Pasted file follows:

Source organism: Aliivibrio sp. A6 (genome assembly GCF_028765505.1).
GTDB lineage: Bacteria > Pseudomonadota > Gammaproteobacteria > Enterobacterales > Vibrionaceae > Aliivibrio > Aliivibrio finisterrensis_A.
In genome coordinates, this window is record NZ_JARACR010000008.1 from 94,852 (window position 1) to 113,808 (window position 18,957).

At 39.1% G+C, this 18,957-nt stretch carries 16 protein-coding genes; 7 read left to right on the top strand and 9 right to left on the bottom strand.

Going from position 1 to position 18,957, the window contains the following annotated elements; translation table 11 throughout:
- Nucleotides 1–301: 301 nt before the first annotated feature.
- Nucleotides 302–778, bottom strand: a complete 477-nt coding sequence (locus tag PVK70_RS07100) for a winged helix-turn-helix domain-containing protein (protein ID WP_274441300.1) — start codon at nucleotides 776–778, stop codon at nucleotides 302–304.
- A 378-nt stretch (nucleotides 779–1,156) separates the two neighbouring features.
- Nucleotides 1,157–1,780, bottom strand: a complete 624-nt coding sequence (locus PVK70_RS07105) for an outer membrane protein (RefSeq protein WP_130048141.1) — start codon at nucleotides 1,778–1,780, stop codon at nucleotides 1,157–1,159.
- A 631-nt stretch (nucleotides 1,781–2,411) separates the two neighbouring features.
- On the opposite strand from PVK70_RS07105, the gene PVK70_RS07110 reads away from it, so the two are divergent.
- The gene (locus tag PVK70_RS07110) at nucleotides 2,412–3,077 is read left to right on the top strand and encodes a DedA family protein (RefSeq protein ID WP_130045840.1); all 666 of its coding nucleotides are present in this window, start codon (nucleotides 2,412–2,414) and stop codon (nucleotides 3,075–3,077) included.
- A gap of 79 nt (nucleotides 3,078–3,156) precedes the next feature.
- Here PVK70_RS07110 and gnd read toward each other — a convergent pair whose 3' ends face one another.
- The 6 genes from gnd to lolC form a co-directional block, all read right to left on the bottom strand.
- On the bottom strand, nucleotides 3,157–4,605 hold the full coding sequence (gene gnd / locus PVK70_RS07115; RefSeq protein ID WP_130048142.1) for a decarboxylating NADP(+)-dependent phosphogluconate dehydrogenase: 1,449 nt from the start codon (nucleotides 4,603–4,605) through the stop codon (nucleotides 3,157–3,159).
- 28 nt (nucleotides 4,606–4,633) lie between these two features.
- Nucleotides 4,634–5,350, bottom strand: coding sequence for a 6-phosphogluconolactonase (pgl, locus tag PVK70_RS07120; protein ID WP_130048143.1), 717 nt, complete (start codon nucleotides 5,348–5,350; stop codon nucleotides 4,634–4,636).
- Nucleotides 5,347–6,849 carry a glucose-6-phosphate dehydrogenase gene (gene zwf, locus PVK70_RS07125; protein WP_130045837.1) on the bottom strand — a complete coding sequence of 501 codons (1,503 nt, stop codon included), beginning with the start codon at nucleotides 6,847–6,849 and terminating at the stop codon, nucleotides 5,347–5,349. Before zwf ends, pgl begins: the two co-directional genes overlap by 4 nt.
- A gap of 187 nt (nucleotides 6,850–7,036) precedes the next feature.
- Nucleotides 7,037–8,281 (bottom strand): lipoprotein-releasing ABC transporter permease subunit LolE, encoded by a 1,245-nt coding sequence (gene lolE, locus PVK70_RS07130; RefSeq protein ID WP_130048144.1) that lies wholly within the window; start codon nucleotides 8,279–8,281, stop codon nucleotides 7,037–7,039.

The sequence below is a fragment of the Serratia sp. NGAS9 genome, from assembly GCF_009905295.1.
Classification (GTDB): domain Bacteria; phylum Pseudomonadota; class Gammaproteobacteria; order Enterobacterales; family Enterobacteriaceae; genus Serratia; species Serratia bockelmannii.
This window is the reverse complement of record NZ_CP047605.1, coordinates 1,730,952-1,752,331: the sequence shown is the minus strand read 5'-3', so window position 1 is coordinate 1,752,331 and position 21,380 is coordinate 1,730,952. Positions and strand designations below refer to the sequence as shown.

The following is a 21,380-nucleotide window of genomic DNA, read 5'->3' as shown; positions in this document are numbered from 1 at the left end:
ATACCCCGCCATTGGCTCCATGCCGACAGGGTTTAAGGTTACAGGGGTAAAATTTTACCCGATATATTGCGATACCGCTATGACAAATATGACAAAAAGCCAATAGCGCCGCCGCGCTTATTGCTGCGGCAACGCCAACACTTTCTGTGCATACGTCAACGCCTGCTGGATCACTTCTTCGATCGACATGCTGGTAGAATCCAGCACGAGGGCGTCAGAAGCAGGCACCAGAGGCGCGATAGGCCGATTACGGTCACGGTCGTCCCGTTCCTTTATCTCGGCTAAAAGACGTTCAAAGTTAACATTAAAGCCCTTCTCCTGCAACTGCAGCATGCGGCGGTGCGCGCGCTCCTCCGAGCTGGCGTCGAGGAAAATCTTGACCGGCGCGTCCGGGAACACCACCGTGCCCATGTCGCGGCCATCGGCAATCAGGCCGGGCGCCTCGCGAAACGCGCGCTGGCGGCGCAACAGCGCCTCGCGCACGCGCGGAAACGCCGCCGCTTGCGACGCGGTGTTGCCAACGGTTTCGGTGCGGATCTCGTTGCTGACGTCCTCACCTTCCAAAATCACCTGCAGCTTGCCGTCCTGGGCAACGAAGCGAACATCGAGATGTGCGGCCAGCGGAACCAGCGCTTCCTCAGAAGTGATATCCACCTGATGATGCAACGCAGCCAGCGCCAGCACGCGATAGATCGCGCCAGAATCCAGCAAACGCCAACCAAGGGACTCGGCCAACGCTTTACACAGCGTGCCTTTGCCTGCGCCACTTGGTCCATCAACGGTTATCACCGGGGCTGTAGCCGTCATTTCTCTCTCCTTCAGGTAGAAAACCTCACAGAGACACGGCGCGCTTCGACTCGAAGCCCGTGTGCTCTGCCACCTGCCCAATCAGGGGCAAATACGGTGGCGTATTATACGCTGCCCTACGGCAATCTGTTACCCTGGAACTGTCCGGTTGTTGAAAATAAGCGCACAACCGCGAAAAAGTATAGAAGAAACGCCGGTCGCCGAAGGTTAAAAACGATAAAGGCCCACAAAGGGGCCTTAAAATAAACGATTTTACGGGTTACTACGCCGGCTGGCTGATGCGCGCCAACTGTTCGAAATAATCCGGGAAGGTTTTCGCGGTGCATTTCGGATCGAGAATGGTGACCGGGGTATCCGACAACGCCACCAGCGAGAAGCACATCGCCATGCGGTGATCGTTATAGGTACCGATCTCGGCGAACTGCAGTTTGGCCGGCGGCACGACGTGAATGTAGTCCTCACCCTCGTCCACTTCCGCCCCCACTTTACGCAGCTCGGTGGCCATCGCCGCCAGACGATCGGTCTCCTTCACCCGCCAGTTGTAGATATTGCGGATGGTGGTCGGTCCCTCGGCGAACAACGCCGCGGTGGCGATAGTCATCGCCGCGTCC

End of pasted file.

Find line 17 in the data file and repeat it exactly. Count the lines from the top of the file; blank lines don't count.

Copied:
- 28 nt (nucleotides 4,606–4,633) lie between these two features.